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How We Discuss God and religion as Atheist Parents

As an atheist, socially progressive homeschooling mom, I often feel like a bit of a black sheep among other homeschooling parents I know (almost all of whom are religious). Those who have the courage to ask usually want to know if and how we approach religion.

We introduce the concept of god(s) and religions from a scientific, historical, and literary perspective. To date, they’ve learned about Greek and Egyptian gods and have read from the Vedic Samhitas, the Dhammapada, the Upanishads, the Torah, and both the Old and New Testaments. They’ve also read numerous epics (including Ramayana and The Epic of Gilgamesh). Each of the religions are introduced and expounded upon as part of their World History curriculum. The Greeks and Egyptians both received special attention in both Ancient History and Astronomy, Native American legends are given special focus in American History, and Christian mythology is repeatedly addressed when relevant (in Art History, World History, and Literature).

Ignorance breeds fear. Fear breeds hate. Hate breeds violence.

As a responsible homeschooling parent, I consider it of paramount importance that my children understand the people they share the world with and how to properly treat them. We aim to raise tolerant, inclusive, compassionate, and functional members of society—kids who know better than to walk in front of praying Muslims and can tell the difference between a burka and a hijab. My children will never make the mistakes of wishing a Jewish friend “Happy Yom Kippur” or serving a steak to a Hindu friend.

When it comes to discussing religion and atheism outside of our homeschool, this is what we tell our kids:

For as long as our species has had conscious thought, we’ve been creating deities and origin myths to explain the unexplainable.

People are designed to look for patterns. We need answers. If we can’t find them, we create them. Archaeologists have found evidence of possible ritualistic burial and sacred relics dating back to the Paleolithic period. Before the Christian God, the Sumerian, Egyptian, Greek, Aztek, and Norse peoples worshiped a pantheon of gods.

Once we had developed a written language, the first and oldest religious texts (The Pyramid Texts) were inscribed on the walls of pyramids at Saqqara. Two hundred years later, The Epic of Gilgamesh (the second-oldest religious text) was committed to paper. Three hundred years after that, Hinduism was born when the oldest of the Hindu Vedas (the Rig Veda) was written. The Torah wasn’t written until the 6th century BCE.

Christianity, Judiasm, and Islam were not the first religions and (if we’ve learned anything from L. Ron Hubbard) they won’t be the last.

We should understand and appreciate all of the religious mythologies, so we can better understand and respect the beliefs of others.

We consider the history of religion to be a crucial part of our children’s curriculum to ensure an understanding of culture, world history, and literature. You can’t fully appreciate great works of art or literature if you can’t recognize what inspired them.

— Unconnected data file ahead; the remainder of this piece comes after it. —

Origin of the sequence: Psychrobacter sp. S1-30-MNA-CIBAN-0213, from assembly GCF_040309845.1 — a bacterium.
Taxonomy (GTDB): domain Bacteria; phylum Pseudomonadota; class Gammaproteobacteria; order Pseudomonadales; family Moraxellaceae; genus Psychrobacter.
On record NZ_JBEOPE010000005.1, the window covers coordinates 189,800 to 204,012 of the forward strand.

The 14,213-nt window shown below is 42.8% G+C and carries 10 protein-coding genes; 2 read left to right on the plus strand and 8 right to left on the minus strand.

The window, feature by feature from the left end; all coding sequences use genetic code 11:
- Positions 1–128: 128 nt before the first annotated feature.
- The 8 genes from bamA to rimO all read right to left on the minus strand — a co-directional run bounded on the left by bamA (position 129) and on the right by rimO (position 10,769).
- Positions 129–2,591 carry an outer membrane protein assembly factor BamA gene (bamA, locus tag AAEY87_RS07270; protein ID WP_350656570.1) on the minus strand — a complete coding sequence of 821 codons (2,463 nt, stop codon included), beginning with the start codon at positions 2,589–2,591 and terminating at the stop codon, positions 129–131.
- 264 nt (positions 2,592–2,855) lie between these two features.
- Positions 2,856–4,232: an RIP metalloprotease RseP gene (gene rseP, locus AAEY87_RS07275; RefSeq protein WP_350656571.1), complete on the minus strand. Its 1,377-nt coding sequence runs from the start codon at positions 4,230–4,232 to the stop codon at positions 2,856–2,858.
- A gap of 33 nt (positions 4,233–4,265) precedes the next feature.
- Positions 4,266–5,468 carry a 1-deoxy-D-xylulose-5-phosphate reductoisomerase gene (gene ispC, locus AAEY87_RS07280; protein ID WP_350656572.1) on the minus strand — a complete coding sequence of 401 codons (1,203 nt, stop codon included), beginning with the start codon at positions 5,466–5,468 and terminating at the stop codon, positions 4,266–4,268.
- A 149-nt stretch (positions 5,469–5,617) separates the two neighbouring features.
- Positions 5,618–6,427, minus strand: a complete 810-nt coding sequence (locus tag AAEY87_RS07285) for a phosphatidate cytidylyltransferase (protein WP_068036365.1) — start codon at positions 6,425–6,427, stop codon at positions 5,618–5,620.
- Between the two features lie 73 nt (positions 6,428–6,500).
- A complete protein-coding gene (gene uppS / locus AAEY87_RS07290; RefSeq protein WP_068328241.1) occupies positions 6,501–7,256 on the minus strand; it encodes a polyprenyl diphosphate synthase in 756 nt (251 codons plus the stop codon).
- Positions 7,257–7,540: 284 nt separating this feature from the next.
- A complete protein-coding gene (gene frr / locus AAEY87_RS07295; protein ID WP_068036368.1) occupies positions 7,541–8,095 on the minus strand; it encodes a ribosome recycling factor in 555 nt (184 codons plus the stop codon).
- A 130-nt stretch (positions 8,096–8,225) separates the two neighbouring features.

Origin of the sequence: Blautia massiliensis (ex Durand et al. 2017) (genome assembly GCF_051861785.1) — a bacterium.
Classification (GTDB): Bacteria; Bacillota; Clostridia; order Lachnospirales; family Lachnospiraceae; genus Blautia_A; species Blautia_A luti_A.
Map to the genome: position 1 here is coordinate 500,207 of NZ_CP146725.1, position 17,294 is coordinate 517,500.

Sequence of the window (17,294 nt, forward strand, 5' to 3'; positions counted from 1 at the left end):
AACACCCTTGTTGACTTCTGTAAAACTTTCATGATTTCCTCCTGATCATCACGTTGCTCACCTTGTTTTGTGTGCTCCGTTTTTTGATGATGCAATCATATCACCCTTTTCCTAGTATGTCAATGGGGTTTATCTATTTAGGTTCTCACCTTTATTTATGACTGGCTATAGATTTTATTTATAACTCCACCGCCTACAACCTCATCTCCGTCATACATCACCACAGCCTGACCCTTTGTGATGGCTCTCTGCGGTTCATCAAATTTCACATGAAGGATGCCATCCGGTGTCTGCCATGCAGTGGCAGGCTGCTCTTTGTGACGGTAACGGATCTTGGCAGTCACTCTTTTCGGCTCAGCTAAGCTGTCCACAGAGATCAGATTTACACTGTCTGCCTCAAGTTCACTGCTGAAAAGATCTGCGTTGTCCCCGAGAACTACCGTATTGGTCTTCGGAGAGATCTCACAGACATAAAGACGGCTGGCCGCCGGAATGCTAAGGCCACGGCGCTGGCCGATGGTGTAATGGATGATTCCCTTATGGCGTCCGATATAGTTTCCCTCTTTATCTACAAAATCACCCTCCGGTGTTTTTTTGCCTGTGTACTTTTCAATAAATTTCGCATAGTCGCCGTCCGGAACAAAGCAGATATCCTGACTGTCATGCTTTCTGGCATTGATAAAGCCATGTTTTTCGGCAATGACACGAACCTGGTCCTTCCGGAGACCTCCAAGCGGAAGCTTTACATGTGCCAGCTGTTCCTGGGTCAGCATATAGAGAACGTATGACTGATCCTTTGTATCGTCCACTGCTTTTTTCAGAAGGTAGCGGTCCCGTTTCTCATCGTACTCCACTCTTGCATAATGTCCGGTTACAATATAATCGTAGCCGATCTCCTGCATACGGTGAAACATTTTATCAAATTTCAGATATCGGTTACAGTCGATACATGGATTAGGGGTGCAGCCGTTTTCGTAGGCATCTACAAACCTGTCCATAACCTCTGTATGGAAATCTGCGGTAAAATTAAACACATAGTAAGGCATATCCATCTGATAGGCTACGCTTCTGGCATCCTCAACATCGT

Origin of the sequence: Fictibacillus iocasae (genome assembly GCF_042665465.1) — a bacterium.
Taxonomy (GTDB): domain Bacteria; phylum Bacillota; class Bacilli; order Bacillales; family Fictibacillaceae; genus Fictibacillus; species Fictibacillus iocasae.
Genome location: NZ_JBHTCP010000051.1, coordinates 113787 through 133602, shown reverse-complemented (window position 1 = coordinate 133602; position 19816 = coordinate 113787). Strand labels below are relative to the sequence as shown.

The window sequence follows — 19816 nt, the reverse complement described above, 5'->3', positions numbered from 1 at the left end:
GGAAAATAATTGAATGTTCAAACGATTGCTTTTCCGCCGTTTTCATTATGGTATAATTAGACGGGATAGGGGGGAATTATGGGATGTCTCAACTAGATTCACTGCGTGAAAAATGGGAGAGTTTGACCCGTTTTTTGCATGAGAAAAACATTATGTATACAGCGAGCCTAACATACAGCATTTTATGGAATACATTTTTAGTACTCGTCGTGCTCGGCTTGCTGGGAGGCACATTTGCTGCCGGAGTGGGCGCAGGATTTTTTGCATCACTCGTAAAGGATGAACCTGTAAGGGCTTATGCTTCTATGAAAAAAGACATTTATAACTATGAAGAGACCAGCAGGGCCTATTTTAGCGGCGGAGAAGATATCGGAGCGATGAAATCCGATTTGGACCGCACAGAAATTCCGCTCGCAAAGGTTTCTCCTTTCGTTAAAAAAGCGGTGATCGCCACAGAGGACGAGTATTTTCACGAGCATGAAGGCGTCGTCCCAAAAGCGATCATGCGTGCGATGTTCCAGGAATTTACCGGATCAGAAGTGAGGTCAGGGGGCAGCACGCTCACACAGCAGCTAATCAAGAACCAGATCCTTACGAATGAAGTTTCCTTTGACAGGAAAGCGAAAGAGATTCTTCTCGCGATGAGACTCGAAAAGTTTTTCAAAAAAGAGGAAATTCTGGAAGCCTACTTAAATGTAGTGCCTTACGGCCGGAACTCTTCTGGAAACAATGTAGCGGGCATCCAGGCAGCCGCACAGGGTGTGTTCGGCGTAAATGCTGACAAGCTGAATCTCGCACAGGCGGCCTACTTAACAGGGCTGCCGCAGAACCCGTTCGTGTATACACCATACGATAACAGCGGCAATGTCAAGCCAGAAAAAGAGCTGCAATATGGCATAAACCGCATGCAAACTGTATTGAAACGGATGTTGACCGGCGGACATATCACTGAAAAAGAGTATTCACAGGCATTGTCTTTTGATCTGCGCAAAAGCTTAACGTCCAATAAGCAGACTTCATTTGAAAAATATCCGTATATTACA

If you hope to ever come close to understanding humanity, you must learn about the beliefs that shaped us.

We must never insult others for their religious beliefs or treat them poorly, and we should not tolerate people who do.

Everyone believes their origin myth and their deity is the correct one. We can’t disprove their beliefs any more than they can prove theirs. Because their beliefs don’t harm us, we should trust that they’re making the right decision for themselves and show respect by not teasing, taunting, or otherwise discriminating against them for their beliefs. There are appropriate times for respectful debate and consideration. Outside of those times, we should keep our opinions to ourselves.

We do not know what is best for other people. It is not our job to challenge their faith.

Just because we’re atheists doesn’t mean we can’t also be allies to our religious friends. When we see someone teasing or abusing someone we should always do what’s right, even if we don’t share their beliefs.

Some people do not believe in any deity or any religion. It is your choice to decide whether you believe or not.

Your choice is your business. Certain religious groups believe it is their sacred duty to convert non-believers to their religion. If you aren’t interested, politely (but firmly) tell them so.

Just as we respect the beliefs of others, we should demand that others treat us respectfully too.

People who proselytize are doing so because they care for you. (Generally, they believe that your refusal to convert to their religion will result in you being tortured for all eternity, so from their perspective, the stakes are pretty high.) Try not to get annoyed by or angry with them. They may not realize they’re being disrespectful, so if you feel offended, it’s up to you to communicate that.

We are not “immoral” because we are not religious. You can be good without a god.

This conversation became necessary after two Christian siblings claimed their mother wouldn’t allow them to play with my children because we “worship the Devil.” Why did this adult woman believe my family worships Satan? …because my oldest daughter read all the Harry Potter books. (Yes, really.)

Religious people do not have a monopoly on morality. As human beings, we are capable of empathy, sympathy, and compassion. We do not require the threat of eternal damnation or the promise of an eternity in paradise to be good people.

A non-belief in god(s) does not equate to a belief in or devotion to a “devil” or anti-god figure.

Additionally, objects do not have magical powers or “dark auras.”

  • Reading Harry Potter doesn’t constitute “witchcraft.”
  • Playing with a Ouija board won’t invite demonic possession.
  • Saying “Bloody Mary” in the mirror three times will not call forth a malevolent phantom.
  • Tarot cards can’t divine the future.